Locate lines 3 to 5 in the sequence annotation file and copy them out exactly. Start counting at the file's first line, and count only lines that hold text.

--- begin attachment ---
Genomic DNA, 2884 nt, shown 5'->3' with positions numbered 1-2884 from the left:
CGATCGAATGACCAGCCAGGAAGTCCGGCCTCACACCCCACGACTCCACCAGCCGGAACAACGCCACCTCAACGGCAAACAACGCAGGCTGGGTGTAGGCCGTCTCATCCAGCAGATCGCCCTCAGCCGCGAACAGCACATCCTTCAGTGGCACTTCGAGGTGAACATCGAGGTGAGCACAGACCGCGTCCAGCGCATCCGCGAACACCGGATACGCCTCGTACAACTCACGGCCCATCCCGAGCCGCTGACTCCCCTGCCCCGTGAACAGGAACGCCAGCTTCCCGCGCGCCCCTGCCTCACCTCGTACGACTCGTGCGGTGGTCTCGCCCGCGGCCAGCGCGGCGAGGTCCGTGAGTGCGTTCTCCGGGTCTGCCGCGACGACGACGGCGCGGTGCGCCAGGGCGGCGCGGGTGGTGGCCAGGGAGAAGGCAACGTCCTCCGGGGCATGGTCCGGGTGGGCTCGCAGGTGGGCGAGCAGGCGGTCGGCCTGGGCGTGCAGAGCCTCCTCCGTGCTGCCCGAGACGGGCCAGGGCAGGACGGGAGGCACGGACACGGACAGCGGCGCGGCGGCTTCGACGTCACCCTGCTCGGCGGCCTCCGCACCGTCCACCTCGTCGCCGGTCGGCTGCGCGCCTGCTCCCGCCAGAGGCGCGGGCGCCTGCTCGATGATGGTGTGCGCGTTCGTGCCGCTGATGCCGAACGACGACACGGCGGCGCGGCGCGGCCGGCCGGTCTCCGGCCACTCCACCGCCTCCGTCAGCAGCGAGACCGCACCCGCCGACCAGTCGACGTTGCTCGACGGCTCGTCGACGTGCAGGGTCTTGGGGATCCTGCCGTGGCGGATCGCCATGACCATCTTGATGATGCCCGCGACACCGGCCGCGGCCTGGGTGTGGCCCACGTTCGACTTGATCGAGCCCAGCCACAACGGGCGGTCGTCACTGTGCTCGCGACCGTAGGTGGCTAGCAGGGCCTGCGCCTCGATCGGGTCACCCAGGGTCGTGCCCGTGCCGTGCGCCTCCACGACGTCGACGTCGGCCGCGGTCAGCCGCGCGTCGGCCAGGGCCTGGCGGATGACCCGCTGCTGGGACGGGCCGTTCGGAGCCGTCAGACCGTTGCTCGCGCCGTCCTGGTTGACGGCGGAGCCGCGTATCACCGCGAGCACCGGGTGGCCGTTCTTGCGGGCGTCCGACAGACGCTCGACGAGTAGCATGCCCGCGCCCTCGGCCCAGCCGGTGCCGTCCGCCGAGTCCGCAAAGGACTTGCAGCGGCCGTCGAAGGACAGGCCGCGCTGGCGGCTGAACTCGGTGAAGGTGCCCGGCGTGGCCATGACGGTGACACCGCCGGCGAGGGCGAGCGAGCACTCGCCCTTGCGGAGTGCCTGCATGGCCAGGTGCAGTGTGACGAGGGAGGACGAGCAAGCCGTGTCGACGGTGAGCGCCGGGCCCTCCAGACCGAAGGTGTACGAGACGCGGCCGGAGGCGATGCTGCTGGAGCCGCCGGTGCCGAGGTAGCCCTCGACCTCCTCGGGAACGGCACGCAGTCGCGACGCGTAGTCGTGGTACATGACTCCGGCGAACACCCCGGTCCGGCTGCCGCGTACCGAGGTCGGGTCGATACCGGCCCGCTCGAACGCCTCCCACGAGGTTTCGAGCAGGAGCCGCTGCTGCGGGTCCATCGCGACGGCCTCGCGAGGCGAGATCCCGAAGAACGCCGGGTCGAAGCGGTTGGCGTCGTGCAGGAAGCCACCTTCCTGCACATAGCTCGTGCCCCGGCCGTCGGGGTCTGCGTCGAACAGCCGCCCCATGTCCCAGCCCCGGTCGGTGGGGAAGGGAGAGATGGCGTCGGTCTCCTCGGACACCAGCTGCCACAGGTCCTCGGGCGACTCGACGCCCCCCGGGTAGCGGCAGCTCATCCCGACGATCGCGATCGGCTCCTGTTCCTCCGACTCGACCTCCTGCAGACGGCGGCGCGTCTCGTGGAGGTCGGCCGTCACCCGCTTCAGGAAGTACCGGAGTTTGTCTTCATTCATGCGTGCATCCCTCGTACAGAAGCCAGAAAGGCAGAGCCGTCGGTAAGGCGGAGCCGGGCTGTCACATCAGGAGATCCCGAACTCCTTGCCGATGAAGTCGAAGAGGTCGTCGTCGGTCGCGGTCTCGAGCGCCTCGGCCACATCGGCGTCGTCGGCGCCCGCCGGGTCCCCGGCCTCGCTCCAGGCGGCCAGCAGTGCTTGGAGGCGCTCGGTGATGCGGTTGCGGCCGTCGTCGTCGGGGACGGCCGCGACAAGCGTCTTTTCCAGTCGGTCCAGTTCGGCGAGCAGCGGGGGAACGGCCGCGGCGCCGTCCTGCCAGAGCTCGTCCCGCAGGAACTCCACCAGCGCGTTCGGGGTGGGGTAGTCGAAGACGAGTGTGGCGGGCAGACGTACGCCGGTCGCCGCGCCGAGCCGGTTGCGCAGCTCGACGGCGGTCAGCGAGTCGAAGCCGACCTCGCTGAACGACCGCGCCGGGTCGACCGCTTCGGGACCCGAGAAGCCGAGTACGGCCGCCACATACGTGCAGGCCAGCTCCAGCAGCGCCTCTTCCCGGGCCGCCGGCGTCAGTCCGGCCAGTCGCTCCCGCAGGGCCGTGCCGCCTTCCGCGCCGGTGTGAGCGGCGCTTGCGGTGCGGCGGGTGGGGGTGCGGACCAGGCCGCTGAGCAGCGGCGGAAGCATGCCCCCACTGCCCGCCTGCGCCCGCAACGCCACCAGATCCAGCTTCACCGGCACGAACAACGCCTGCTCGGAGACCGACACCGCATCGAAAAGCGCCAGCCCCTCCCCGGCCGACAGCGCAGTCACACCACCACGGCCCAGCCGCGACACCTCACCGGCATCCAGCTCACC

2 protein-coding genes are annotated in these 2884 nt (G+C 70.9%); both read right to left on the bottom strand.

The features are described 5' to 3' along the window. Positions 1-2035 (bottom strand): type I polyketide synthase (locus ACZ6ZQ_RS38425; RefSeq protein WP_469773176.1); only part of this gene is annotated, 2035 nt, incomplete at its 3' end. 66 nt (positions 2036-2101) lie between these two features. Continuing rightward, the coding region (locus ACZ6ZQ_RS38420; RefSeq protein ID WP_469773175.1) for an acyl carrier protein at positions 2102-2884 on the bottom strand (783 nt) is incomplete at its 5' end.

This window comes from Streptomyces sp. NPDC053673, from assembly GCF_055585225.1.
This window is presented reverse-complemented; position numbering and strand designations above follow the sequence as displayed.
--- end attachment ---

2 protein-coding genes are annotated in these 2884 nt (G+C 70.9%); both read right to left on the bottom strand.

The features are described 5' to 3' along the window. Positions 1-2035 (bottom strand): type I polyketide synthase (locus ACZ6ZQ_RS38425; RefSeq protein WP_469773176.1); only part of this gene is annotated, 2035 nt, incomplete at its 3' end. 66 nt (positions 2036-2101) lie between these two features. Continuing rightward, the coding region (locus ACZ6ZQ_RS38420; RefSeq protein ID WP_469773175.1) for an acyl carrier protein at positions 2102-2884 on the bottom strand (783 nt) is incomplete at its 5' end.

This window comes from Streptomyces sp. NPDC053673, from assembly GCF_055585225.1.